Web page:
Defense can't be excited about giving up 65 points, but they played well off turnovers and from bad field position. "There's some things we definitely could have cleaned up, but I would say as a leader of the defense, we made some tremoundous strides last week."
Only two Big Ten wins is not acceptable to them, they need to keep going. More excited to play Purdue than he has been to play in a long time. Defense finally has a bit of swagger and attitude.
Purdue has good size on OL, but so has the rest of the Big Ten so far. "just excited about an opportunity, moreso to prove ourselves."
Defensive line improved with Roh on it. More pressure off the edges forced at least three holding calls. Didn't register many sacks, but were able to pressure Scheelhasse. "I really like when Mike [Martin]'s in the game." It opens up 1-on-1s because teams have to worry about handling him inside.
"It's early to speculate about the future" but the young guys that are getting experience now will be great in the future. "Next year, or two years from now, these freshmen, all of them are going to be veterans."
Forcing more TOs. "Disguising our coverages a little bit... getting around the football a little bit more." Now that they're making solid tackles, they need to get at the ball.
3rd downs: "We were highly motivated on third down. We talked about it all week. Something we were embarrassed about against Penn State." 3rd downs were the reason they didn't beat the Nittany Lions.
Ndamukong Suh's missed extra point: "I know I would have made that. There's no way I would have missed an extra point." Kicked in high school - long of 46. "If I got called upon, I would make an extra point for this team, for sure."
Notes from Rich Rodriguez's Monday meeting with the press.
Denard was suffering symptoms similar to a concussion, so they held him out Saturday. Trainers came to Rich and said Denard should be held out. He was tested yesterday and should be fine. Will be full-go this week. Might have been the helmet-to-helmet, not positive. Denard's arm "felt a whole lot better" against Illinois, the knee isn't 100%, but it's good. "I'm hoping he'll be feeling as good as he's felt in weeks this weekend."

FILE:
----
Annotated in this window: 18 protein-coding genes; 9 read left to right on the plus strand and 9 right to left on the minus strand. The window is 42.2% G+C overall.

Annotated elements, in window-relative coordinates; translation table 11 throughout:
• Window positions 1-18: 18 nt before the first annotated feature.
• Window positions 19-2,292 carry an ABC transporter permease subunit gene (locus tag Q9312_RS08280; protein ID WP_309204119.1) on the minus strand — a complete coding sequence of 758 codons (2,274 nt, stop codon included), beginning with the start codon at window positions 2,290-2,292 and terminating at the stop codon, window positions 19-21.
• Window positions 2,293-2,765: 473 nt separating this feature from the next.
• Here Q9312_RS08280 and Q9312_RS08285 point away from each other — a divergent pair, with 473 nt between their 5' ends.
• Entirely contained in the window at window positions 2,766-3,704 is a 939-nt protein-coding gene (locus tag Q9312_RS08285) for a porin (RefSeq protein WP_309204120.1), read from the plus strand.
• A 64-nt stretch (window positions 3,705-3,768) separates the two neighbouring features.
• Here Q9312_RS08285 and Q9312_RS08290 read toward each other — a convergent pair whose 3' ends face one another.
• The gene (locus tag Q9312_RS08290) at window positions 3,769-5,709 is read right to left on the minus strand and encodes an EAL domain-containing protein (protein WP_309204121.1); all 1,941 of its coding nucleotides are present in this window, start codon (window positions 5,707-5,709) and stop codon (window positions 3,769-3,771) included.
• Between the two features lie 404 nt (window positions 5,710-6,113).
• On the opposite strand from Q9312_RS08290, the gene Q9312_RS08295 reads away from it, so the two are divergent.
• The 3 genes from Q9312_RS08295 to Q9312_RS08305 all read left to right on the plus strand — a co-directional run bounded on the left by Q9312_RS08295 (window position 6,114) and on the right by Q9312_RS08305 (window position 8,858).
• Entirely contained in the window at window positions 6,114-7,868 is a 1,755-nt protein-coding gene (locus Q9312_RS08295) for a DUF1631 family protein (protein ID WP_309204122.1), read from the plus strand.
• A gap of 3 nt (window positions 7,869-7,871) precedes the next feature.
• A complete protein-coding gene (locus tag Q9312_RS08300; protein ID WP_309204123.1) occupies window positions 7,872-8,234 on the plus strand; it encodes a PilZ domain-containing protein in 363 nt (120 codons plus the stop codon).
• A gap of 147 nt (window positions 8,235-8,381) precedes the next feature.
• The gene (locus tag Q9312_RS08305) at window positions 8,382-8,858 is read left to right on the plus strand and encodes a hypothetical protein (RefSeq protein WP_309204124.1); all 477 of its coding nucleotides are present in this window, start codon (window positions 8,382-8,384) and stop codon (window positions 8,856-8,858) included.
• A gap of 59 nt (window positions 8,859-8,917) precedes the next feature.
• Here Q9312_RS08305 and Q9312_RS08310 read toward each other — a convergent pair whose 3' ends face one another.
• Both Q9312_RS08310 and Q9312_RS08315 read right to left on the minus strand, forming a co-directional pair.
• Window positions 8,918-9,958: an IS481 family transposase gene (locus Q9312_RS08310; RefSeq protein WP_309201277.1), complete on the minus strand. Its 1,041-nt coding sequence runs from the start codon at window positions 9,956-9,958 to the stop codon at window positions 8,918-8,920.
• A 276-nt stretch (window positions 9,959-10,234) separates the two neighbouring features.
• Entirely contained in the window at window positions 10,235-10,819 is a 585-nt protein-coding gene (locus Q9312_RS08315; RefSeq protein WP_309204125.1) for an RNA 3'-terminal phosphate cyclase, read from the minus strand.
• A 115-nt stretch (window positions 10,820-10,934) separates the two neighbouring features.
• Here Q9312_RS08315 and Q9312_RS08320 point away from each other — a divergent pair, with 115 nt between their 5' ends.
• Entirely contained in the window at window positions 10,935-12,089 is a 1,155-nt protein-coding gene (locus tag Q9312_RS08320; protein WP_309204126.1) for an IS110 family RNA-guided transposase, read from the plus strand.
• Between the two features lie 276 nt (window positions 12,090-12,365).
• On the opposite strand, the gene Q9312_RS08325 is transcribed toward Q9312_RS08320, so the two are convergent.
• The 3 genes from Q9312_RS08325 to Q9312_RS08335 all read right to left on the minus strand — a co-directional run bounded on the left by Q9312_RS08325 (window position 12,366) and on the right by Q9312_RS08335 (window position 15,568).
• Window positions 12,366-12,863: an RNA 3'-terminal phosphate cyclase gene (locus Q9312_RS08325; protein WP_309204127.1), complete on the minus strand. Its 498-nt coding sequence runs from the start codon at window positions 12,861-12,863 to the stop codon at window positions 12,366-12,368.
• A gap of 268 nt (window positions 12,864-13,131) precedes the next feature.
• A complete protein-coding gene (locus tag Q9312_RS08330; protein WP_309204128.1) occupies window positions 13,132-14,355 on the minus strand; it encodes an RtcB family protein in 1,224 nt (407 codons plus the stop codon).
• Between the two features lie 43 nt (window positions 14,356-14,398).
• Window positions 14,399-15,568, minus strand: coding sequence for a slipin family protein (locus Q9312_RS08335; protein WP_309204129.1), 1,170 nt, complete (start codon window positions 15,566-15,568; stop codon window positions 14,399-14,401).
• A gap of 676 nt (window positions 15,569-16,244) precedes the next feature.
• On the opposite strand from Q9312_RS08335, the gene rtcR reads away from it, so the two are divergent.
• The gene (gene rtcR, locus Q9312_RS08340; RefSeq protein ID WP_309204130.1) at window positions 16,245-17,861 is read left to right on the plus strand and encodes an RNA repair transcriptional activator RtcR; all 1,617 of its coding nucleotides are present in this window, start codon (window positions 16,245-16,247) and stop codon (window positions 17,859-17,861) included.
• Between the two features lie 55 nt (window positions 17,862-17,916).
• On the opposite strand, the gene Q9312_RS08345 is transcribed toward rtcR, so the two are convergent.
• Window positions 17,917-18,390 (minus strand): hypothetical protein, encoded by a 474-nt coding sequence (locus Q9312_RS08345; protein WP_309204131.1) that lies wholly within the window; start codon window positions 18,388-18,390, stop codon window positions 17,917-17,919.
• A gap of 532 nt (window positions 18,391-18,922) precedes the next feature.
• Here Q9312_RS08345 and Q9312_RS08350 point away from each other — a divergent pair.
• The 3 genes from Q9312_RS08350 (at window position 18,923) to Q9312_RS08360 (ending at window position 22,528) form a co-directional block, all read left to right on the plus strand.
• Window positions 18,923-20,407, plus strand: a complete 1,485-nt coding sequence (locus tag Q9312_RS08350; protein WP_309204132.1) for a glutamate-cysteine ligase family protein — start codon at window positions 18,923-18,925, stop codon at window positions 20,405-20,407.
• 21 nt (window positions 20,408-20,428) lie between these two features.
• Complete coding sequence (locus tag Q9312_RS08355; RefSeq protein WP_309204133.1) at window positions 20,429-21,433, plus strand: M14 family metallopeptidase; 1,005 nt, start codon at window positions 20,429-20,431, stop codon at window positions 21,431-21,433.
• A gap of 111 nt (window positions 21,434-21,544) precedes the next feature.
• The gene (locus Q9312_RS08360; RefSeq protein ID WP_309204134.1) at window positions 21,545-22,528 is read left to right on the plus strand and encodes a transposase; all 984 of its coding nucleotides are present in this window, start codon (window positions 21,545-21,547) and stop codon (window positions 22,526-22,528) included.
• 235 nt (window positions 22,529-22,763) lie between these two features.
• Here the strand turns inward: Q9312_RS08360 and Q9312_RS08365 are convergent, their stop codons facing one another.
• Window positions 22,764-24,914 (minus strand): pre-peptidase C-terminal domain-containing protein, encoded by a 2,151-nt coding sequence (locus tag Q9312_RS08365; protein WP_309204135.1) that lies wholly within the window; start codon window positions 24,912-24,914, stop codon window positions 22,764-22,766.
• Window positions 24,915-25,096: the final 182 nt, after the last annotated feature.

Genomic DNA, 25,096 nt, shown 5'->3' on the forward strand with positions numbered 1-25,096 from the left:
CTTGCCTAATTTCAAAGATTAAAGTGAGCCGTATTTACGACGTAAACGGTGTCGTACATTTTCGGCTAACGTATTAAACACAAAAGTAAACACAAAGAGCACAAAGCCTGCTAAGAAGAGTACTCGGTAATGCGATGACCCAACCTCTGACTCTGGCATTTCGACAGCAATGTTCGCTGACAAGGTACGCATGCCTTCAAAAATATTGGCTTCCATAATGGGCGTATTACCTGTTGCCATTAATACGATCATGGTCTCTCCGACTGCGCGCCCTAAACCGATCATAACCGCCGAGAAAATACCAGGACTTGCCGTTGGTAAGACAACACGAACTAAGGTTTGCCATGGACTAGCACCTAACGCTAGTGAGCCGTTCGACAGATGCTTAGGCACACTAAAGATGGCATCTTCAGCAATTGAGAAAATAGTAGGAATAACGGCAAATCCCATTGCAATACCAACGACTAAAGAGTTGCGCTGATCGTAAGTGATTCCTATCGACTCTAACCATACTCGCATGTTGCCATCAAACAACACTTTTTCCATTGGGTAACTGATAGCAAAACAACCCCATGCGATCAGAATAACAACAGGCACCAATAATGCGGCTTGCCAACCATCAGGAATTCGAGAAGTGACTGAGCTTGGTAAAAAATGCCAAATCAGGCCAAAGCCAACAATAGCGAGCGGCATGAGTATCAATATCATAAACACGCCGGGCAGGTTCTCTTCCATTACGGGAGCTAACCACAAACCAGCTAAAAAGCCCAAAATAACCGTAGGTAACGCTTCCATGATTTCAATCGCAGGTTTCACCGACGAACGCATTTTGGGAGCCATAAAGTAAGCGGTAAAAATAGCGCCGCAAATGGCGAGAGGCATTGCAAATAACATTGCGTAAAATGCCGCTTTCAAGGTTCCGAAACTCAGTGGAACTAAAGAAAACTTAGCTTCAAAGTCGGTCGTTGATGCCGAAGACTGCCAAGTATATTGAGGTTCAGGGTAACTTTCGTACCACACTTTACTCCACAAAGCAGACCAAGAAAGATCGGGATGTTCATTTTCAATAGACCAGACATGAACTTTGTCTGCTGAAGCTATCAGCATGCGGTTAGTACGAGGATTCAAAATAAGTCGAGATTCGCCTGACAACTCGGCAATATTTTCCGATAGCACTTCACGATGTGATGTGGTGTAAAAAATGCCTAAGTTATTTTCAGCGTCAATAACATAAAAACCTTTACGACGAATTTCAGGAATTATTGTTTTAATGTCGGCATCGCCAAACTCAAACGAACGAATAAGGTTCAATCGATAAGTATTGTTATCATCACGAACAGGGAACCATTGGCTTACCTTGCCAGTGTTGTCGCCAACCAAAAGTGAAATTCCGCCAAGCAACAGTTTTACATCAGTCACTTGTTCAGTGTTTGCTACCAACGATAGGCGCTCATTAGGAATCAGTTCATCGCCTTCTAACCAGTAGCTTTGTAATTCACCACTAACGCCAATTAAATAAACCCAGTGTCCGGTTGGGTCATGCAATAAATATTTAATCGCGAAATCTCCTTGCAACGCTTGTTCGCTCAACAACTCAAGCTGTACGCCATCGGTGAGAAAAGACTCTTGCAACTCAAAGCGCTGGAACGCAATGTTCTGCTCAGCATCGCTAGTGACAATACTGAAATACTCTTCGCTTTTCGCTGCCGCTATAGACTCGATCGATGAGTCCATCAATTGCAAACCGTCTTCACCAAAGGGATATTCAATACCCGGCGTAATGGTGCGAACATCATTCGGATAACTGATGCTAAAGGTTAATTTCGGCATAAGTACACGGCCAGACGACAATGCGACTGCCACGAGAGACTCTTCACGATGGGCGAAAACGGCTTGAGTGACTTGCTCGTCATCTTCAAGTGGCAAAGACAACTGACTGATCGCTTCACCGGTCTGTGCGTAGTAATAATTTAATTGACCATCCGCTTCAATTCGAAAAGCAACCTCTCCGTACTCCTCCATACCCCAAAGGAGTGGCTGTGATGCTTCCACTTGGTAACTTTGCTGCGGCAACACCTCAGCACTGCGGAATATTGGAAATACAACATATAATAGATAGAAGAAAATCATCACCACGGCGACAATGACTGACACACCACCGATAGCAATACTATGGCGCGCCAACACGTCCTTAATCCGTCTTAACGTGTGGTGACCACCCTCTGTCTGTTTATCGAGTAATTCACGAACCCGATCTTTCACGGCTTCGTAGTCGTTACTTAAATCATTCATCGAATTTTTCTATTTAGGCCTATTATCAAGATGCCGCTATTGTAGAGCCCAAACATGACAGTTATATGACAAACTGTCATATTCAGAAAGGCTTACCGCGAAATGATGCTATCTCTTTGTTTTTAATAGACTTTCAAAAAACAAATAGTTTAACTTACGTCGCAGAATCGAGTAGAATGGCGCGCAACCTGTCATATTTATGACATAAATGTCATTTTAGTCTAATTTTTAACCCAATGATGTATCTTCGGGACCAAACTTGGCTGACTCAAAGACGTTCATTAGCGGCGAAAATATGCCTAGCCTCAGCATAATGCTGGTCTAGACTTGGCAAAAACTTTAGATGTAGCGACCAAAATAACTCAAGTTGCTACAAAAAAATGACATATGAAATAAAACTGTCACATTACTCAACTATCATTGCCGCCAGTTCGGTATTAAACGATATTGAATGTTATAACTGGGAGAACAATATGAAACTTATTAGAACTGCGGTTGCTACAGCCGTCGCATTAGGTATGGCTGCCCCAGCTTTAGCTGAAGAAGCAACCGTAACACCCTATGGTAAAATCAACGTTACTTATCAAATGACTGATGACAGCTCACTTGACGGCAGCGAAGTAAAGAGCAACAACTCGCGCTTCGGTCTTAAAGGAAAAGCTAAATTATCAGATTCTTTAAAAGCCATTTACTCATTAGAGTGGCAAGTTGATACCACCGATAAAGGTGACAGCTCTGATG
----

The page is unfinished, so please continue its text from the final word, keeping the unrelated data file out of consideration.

Teric Jones has a torn ACL and is out for the rest of the season.
Mike Martin is better, Mouton is limited with a chest muscle issue. He might be held out of full-contact tomorrow. Not sure if Mouton will be available this weekend. "I'll know more tomorrow." He was able to play through it for part of the game, so it may not be that serious.
Will know today if Fitz Toussaint will be available this weekend.
Perry Dorrestein could have played against Illinois if they needed him. He's a lot better now than he was the past couple weeks.
JT Floyd had his surgery. Troy Woolfolk is out of his walking boot, working out upper body only. Mike Jones is good after his surgery. Tae Odoms "is fine after his surgery." Not sure if any of those guys will be able to go in spring practice, but they're doing well.
"I think Craig [Roh] - that move putting him at end is probably gonna stick." That's his better position, and he's more physically suited for it than he was last year with more bulk. "Playing him at end, especially at open-side end is better for him." JB Fitzgerald played pretty well in the same spot. "Obi's got some experience, Kevin Leach played a bit too." Mark Moundros should be in line for more playing time.
Illinois and Team